Texas children given Winnie the Pooh books on how to react to school shooters

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Four-year-olds in Texas are being given Winnie-the-Pooh books that teach them how to react to potential school shooters.

The Stay Safe book, given to primary school students in the Dallas area, advises pupils to “run, hide, fight” if a gunman enters their building.

The booklet was created by a law enforcement consulting firm and was sent home to students in their school bags this week.Credit: Twitter

The slogan is used by the FBI to advise those in active shooting situations.

The book, created by a law enforcement consulting firm, was sent home to students in their backpacks on Monday without discussions with either parents or teachers, The Guardian reported.

Featuring the popular children’s bear, the material states that: “If there is danger, let Winnie-the-Pooh and his Crew show you what to do: Run Hide Fight.”

‘Extremely disturbing’

The book is not an official production. It is able to use the characters of Winnie-the-Pooh in its material as they have been in the public domain in the United States since the beginning of 2022.

On one page of the material it reportedly states: “If it is safe to get away, we should RUN like Rabbit instead of stay … If danger is near, do not fear, HIDE like Pooh does until the police appear”.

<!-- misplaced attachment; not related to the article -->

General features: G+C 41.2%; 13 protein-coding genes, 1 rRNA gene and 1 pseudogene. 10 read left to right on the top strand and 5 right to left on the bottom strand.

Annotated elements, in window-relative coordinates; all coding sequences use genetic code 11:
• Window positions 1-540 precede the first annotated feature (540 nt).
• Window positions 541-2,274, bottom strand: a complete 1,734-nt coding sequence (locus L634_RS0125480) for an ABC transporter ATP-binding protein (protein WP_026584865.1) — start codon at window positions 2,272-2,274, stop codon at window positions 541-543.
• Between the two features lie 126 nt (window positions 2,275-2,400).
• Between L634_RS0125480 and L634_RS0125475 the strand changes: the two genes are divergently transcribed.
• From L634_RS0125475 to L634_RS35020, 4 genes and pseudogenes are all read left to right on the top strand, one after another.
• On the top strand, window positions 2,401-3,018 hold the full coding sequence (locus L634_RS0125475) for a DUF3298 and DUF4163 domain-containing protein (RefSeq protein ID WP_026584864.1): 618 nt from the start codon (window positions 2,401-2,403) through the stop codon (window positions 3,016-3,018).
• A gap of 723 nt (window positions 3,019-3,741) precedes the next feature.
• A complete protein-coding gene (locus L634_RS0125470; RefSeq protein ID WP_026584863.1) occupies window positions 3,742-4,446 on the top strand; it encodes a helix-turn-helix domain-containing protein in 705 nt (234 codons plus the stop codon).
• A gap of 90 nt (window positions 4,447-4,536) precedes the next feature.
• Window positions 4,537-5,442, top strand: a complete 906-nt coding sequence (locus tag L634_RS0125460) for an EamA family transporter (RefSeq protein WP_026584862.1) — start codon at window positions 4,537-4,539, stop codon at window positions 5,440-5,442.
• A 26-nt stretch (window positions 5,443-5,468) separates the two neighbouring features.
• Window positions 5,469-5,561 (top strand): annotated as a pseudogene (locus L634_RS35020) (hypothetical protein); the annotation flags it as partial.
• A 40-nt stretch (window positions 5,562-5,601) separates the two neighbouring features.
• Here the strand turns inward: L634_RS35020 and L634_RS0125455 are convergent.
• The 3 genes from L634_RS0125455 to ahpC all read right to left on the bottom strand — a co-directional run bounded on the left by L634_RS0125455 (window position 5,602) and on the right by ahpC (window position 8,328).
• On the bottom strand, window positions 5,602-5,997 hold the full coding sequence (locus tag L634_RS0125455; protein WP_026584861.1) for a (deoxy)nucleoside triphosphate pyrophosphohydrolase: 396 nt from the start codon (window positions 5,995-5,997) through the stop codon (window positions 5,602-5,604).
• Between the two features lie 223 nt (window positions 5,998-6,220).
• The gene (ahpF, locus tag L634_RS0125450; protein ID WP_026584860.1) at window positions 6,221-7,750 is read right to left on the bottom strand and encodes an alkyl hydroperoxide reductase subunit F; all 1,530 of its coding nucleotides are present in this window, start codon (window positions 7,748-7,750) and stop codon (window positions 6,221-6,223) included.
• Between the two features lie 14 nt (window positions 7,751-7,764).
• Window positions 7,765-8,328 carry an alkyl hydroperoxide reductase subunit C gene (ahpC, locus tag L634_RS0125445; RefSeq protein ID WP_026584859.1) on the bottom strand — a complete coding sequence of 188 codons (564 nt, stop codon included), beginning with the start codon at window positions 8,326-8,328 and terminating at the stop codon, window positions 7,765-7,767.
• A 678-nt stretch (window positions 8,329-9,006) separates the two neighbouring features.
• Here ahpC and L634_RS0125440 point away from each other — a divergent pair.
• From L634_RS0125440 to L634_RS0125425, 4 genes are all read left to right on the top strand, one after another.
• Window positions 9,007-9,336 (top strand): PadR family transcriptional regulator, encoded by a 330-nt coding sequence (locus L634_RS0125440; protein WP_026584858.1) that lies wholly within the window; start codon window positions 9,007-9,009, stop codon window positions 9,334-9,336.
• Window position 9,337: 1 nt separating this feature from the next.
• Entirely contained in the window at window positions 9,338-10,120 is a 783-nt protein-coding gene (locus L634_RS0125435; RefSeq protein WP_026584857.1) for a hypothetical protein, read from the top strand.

In a page titled “hide”, the character of Pooh can be seen concealing his head in a pot of honey.

One elementary school teacher told the outlet: “I found it extremely disturbing, and was very uncomfortable with the whole contents of the book”.

The book was sent home to young students on the first anniversary of the mass shooting in an elementary school in Uvalde, Texas, in which 19 children and two teachers were killed.

She added: “It’s a year since Uvalde, and nothing has been done other than this book. That is putting it on the kids.”

Gavin Newsom, the governor of California, criticised the material on social media.

“Winnie-the-Pooh is now teaching Texas kids about active shooters because the elected officials do not have the courage to keep our kids safe and pass common sense gun safety laws,” he said.

One page of the book shows the characters of Kanga and baby Roo wearing red boxing gloves, with the words: “If danger finds us, don’t stay, run away. If we can’t get away, we have to fight with all our might.”

The word “fight” is capitalised and in red letters. The following page tells pupils “not to fuss” when the danger has gone, but instead tells them to wait for a teacher or the police to come find them.

At least 199 mass shootings have occurred in the United States so far in 2023, according to the non-profit group Gun Violence Archive, which defines a mass shooting as any in which four or more people are wounded or killed, not including the shooter.

The state of Texas has some of the loosest gun laws in the United States.

The Telegraph, London

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